An innovative sand pumping initiative between eThekwini Municipality and Transnet National Ports Authority (TNPA) has successfully reinstated sand along eroded sections of Durban’s popular Golden Mile and could offer similar benefits for beaches extending further northwards.
The municipality and TNPA proposed the initiative late last year to tackle beach erosion exacerbated by climate change and inclement weather. A trial of the project was conducted in October 2017.
The special beach nourishment programme involves deploying one of TNPA’s dredging vessels, the Ilembe, out at sea. Sand collected by the dredger during TNPA’s usual harbour dredging operations from the ‘sand trap’ (an area just around the outside of the southern breakwater) is then discharged directly onto the beach via a floating under-sea pipeline. Private contractors appointed by the Municipality, Subtech and Katlantic, are responsible for managing the positioning of the pipeline as well as the shore side managing of the sand, under the guidance of an expert from Royal IHC, the Netherlands company which built the Ilembe vessel. This method of sand replenishment – in use globally but not to date on South African beaches – has provided direct nourishment to affected areas of the Durban beachfront in a fast, productive and cost-effective manner.
Portions of North Beach, Dairy Beach, Country Club and Battery Beach were closed to the public from 20 April 2018 to allow the sand pumping operations to take place over approximately four weeks.
To date North Beach has been completed with approximately 74 000 m3 of sand replenished in this area. As at mid-May a total of 194 000 m3 of sand was dredged across the initial beaches – and locals have already noticed the difference.
Dairy Beach commenced on 10 May and is expected to be completed by 17 May. Thereafter sand will be provided to the Suncoast area.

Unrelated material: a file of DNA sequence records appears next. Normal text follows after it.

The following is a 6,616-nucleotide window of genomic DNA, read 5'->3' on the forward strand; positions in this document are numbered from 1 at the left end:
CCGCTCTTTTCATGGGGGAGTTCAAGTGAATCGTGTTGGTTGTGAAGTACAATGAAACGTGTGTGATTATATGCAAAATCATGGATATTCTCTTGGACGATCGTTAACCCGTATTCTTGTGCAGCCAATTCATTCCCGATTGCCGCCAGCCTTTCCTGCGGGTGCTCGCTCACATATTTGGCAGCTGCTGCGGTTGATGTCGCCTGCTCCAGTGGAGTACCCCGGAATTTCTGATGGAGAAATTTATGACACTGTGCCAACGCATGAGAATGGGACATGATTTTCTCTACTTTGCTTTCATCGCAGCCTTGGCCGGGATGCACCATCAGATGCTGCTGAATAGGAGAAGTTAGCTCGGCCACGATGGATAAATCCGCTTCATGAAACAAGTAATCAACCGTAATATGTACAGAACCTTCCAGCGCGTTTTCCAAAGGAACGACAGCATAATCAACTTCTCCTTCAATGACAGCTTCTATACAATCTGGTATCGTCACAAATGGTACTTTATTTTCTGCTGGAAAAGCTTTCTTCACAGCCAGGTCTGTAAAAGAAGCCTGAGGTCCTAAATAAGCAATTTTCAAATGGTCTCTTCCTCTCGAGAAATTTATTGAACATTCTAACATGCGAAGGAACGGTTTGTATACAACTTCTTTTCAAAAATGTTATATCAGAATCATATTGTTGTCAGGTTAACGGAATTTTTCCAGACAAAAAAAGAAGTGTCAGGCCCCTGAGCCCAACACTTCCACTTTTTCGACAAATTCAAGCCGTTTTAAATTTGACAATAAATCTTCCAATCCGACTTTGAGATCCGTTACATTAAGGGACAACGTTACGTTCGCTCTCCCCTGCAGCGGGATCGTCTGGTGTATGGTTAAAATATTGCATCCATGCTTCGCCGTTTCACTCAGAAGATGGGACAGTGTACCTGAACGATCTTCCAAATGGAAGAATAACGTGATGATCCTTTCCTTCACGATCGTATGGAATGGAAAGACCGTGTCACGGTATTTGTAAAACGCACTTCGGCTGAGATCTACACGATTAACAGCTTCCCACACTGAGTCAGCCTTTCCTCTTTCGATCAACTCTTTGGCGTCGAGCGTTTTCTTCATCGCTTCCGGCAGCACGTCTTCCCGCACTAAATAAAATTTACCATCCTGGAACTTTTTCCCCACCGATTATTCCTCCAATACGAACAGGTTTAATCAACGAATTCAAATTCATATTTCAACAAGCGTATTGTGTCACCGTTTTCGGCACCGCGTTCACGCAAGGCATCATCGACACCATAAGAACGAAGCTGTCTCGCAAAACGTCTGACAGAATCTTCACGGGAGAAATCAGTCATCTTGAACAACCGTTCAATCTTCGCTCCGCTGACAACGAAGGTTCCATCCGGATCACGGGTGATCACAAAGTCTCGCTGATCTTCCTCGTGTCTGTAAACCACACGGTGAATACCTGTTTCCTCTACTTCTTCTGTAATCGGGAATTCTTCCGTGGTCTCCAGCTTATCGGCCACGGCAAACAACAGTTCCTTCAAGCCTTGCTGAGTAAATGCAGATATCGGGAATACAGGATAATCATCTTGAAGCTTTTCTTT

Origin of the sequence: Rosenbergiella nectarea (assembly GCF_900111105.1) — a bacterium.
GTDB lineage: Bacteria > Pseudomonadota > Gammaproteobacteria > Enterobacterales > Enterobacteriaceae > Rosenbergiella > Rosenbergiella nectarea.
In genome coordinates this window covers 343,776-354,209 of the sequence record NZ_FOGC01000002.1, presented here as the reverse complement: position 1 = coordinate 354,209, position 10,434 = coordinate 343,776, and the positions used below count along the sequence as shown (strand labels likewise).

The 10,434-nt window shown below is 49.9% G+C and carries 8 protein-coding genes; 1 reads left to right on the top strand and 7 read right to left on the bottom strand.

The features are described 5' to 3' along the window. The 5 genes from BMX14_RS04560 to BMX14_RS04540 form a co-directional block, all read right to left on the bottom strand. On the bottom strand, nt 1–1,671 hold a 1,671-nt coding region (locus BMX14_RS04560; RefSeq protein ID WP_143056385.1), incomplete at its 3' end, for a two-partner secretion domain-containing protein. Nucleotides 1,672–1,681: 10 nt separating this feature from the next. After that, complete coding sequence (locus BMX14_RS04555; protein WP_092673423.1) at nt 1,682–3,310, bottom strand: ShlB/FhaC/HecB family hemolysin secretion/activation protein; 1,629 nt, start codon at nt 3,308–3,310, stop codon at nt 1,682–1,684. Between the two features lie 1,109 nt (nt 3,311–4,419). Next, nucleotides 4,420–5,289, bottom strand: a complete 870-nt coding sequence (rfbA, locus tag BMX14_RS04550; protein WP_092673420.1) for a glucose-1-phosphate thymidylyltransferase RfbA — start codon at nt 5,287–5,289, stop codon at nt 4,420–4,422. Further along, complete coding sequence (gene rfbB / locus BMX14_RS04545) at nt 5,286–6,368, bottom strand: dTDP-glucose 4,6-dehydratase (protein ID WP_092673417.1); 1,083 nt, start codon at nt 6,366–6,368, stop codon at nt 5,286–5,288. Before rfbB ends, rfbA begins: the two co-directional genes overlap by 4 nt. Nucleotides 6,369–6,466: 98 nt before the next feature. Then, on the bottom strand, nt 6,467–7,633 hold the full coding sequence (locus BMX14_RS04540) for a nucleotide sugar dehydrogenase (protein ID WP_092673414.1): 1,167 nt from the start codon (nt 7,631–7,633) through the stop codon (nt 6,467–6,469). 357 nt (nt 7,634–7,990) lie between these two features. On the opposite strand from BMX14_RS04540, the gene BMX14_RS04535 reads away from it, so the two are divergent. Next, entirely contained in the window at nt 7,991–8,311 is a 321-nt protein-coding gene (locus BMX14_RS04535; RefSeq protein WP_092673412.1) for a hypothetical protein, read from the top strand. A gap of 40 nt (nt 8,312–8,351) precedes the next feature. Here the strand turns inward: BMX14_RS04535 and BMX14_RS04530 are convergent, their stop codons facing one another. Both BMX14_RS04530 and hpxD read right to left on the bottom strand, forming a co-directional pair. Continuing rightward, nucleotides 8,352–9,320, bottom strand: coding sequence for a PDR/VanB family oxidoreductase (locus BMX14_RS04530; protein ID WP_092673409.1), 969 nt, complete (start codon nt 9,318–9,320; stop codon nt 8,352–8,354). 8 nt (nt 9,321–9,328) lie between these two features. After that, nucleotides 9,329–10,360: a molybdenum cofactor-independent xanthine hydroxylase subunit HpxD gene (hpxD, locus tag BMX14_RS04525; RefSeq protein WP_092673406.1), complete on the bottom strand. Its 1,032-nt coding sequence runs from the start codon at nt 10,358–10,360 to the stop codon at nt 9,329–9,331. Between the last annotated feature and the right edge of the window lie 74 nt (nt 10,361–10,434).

Carl Gabriel, Executive Manager for Dredging Services at TNPA, said: “Durban and Richards Bay are the only cities in which TNPA has an agreement with the municipalities to replenish sand onto the beaches. Our top priority as the port authority is to ensure that the entrance channels, basins and berths at our commercial ports are safe for navigation. This is achieved through regular maintenance dredging in which our dredging fleet is shared across our ports according to a national dredger deployment plan that ensures our equipment does not sit idle.”
He added: “Our beach nourishment agreement with the eThekwini Municipality requires us to provide a minimum of 250 000 cubic metres of sand a year to reinstate the city’s beaches situated north of the channel mouth, due to the natural migration of sand along the coast. A maximum of 500 000 cubic metres can be supplied, subject to the availability of the upper limit from the sand trap, a deep hole in the sea on the south side of the South Pier that is used to trap sand that naturally moves northwards due to winds and currents.”
Gabriel further said: “This current project is of high importance to us as it proves that the dredger is able to nourish the beaches from the sea-side. This opens the possibility of providing the same service to nourish beaches even further North such as Umhlanga and Umdloti. These projects would provide an excellent means of TNPA Dredging Services utilising our spare trailing suction hopper dredger capacity for the benefit of our port cities.”
While TNPA has exceeded 500 000 cubic metres of sand annually supplied to the City over the last 10 years, climate change and delays in commissioning TNPA’s sand hopper station have necessitated this extra project. TNPA’s Dredging Services division continues to collaborate closely with the municipality under the guidance of Godfrey Vella, manager of coastal engineering, storm water and catchment management, at eThekwini Municipality.
TNPA’s temporary solution for sand pumping also includes a direct discharge line (DDL) to replenish large volumes of sand from the channel back onto the Durban beaches as quickly as possible. However, the permanent solution will be the commissioning of the TNPA sand hopper station by the end of May, once final performance testing has been completed at the facility. The new sand hopper will deliver sand directly into the municipality’s sand pumping booster station for sand to be distributed to the beaches north of the port’s entrance channel. The TNPA sand hopper was built to replace the municipal sand hopper which had to be demolished to accommodate the harbour entrance widening project in 2007.
To view a video showing the beach replenishment underway on Durban's North Beach, visit https://youtu.be/SeTnm6Vcduc.